Delineation of the freshwater-saltwater interface on southwestern Long Island, New York, through use of surface and borehole geophysical methods
The U.S. Geological Survey used surface and borehole geophysical methods to delineate the freshwater-saltwater interface in coastal plain aquifers along the southwestern part of Long Island, New York. Over pumping of groundwater in the early 20th century combined with freshwater-saltwater interfaces at the coastline created saltwater intrusion in the upper glacial, Jameco, Magothy, and Lloyd aquifers. Our research indicates extensive saltwater intrusion of the Lloyd aquifer along the southwestern coast of Long Island, N.Y. Several public-supply wells in the southern parts of Nassau, Queens, and Kings Counties have been adversely affected by saltwater intrusion causing several supply wells to be shut down and abandoned.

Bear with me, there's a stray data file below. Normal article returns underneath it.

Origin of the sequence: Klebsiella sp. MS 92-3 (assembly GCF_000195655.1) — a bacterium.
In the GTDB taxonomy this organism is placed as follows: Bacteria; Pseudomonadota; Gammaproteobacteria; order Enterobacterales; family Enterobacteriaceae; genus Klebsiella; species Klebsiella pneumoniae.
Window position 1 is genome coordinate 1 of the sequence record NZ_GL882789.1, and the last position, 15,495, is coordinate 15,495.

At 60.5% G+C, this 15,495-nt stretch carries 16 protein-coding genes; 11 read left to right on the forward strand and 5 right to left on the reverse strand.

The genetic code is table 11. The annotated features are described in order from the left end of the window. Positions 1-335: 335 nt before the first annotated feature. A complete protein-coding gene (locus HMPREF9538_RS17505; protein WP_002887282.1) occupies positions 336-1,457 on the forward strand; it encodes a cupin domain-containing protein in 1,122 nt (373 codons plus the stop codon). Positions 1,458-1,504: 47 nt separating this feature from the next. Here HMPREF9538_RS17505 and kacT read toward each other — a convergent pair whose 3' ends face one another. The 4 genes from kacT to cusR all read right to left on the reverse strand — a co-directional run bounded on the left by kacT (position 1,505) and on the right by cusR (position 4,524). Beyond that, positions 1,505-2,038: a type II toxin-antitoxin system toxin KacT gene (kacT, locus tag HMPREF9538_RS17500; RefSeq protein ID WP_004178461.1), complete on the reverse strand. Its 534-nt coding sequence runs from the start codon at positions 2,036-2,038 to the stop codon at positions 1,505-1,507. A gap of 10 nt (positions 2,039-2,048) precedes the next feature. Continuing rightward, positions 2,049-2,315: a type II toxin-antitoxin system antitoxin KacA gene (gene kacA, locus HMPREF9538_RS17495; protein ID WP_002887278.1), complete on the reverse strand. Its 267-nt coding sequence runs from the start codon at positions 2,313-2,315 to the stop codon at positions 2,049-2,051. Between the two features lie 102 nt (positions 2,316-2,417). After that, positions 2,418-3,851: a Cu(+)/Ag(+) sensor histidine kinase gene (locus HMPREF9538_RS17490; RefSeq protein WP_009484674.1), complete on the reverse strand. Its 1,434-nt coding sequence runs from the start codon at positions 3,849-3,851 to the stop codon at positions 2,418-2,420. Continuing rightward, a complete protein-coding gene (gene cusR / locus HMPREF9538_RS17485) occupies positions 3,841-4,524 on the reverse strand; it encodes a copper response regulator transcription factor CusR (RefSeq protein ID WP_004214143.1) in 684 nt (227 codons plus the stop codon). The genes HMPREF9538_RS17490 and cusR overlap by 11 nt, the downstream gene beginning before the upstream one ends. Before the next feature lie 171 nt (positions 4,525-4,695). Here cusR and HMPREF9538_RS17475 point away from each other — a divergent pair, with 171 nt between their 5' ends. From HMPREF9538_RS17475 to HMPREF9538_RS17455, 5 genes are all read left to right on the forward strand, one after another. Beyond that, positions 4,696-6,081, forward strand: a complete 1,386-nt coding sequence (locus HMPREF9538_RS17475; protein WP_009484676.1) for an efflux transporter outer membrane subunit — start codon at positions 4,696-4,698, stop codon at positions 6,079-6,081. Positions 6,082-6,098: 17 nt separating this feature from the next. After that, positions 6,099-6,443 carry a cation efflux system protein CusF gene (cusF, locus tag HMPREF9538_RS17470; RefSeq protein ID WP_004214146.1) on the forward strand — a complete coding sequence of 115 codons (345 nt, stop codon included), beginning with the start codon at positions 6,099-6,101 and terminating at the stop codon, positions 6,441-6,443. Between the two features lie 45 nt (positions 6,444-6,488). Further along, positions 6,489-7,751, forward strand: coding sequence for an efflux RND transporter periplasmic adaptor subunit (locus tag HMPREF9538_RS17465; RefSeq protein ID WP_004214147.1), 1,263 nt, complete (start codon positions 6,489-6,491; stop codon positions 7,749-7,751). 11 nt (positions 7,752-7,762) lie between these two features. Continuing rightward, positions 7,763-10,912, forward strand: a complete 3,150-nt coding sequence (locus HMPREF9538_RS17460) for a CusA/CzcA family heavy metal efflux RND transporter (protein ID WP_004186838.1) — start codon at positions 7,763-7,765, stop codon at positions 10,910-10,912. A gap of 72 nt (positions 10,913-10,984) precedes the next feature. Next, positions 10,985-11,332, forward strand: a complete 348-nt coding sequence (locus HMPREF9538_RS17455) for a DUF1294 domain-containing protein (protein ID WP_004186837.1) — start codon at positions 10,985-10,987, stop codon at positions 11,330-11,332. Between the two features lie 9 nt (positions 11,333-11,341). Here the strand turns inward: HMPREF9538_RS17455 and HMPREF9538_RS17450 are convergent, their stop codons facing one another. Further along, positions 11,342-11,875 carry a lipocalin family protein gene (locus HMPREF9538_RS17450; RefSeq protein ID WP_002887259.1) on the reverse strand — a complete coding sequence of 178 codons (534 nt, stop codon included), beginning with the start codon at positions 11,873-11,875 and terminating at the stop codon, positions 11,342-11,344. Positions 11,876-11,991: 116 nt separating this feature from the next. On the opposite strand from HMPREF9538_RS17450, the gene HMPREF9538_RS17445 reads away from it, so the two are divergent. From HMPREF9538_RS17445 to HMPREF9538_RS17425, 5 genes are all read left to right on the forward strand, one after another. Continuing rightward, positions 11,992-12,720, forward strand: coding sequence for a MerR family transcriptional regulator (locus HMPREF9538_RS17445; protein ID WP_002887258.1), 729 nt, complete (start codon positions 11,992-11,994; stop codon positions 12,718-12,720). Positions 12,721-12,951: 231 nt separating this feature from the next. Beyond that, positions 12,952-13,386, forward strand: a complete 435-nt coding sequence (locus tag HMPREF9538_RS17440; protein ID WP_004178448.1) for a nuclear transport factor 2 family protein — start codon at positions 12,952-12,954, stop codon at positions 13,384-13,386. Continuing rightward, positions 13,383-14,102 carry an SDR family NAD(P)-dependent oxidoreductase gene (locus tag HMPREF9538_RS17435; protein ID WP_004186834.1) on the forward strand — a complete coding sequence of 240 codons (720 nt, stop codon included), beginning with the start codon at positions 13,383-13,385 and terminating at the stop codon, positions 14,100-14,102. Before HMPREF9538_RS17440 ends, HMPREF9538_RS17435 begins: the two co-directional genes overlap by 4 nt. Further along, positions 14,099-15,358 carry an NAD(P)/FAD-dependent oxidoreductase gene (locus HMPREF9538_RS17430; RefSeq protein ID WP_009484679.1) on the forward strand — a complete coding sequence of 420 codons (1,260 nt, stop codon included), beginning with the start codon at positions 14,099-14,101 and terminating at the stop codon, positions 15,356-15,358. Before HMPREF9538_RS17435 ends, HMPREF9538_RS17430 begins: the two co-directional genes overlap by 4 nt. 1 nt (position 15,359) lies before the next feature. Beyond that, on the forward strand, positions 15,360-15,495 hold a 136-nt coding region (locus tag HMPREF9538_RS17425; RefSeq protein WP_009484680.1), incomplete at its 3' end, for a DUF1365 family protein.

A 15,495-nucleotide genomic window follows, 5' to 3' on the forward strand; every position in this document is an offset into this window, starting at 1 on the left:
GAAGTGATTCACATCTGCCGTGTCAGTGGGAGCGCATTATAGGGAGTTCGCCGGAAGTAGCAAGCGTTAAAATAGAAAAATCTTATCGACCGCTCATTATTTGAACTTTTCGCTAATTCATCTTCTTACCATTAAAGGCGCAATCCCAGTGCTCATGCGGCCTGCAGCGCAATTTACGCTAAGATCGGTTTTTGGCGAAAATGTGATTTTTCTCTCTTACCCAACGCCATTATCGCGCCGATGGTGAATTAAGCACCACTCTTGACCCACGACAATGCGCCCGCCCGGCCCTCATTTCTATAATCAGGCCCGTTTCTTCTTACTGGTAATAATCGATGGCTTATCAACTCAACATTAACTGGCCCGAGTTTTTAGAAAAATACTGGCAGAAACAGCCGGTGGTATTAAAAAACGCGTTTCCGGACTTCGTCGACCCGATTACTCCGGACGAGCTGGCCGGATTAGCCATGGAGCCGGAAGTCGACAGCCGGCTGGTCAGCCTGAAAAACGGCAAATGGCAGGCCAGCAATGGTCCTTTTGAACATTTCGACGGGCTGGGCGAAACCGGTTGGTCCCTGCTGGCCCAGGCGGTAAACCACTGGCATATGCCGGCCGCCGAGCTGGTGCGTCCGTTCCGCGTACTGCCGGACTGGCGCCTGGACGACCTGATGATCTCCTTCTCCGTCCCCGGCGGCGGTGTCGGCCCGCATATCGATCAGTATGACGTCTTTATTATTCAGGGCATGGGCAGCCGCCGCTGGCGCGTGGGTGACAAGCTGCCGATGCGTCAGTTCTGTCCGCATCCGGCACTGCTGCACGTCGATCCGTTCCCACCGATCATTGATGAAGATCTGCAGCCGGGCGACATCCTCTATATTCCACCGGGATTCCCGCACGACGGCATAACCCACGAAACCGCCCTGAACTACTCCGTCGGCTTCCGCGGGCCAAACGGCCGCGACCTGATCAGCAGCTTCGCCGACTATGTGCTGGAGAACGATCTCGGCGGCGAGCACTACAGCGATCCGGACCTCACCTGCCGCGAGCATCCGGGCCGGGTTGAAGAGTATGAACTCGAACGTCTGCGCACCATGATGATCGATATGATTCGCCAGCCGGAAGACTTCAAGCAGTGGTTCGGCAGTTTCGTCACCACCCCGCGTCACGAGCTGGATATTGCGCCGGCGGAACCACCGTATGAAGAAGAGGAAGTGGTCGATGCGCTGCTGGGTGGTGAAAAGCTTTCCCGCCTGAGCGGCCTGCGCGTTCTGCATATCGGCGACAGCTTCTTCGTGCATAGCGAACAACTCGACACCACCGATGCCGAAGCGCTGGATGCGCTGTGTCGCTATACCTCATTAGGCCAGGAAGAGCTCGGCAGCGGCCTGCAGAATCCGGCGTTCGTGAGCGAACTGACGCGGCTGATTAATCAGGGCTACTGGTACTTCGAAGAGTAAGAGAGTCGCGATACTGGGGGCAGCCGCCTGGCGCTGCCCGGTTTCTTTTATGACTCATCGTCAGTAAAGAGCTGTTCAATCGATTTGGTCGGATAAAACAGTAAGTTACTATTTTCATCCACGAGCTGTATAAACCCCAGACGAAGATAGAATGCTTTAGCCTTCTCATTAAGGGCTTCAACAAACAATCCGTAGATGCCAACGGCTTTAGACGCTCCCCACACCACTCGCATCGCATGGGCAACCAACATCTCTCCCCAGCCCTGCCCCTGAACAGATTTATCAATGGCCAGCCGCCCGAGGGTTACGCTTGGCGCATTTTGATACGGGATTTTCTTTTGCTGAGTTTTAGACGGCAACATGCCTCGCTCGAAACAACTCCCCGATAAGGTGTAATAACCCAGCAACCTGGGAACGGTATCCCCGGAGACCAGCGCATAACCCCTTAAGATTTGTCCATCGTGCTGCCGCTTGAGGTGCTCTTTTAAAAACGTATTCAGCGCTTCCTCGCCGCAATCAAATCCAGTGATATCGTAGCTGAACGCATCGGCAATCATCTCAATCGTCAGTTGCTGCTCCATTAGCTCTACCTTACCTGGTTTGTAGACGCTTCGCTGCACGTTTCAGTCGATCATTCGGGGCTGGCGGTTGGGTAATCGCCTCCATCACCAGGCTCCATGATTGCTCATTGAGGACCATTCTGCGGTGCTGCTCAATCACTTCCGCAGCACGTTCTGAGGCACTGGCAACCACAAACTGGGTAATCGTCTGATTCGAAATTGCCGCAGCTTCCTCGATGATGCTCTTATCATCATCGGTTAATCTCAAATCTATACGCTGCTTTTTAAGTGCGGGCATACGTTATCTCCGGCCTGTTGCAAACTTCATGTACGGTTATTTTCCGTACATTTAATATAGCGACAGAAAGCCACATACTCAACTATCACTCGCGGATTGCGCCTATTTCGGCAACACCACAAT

In 2015–17, the U.S. Geological Survey collected time domain electromagnetic soundings at 12 locations and borehole electromagnetic induction conductivity logs at 9 outpost wells within the study area to delineate several saltwater intrusion wedges. Three separate wedges , (shallow, intermediate, and deep), of saltwater intrusion were delineated in the upper glacial, Jameco, and Magothy aquifer complex. In addition, reanalysis of geophysical logs collected in an open borehole of a test well in southern Queens County in 1989 revealed the Lloyd aquifer was nearly completely intruded by saltwater with an estimated chloride concentration of 15,000 milligrams per liter. This suggests the freshwater-saltwater interface was at the coastline and not miles offshore as theorized by previous studies.
|Delineation of the freshwater-saltwater interface on southwestern Long Island, New York, through use of surface and borehole geophysical methods
|Frederick Stumm, Michael D. Como, Marie A. Zuck
|USGS Publications Warehouse
|New York Water Science Center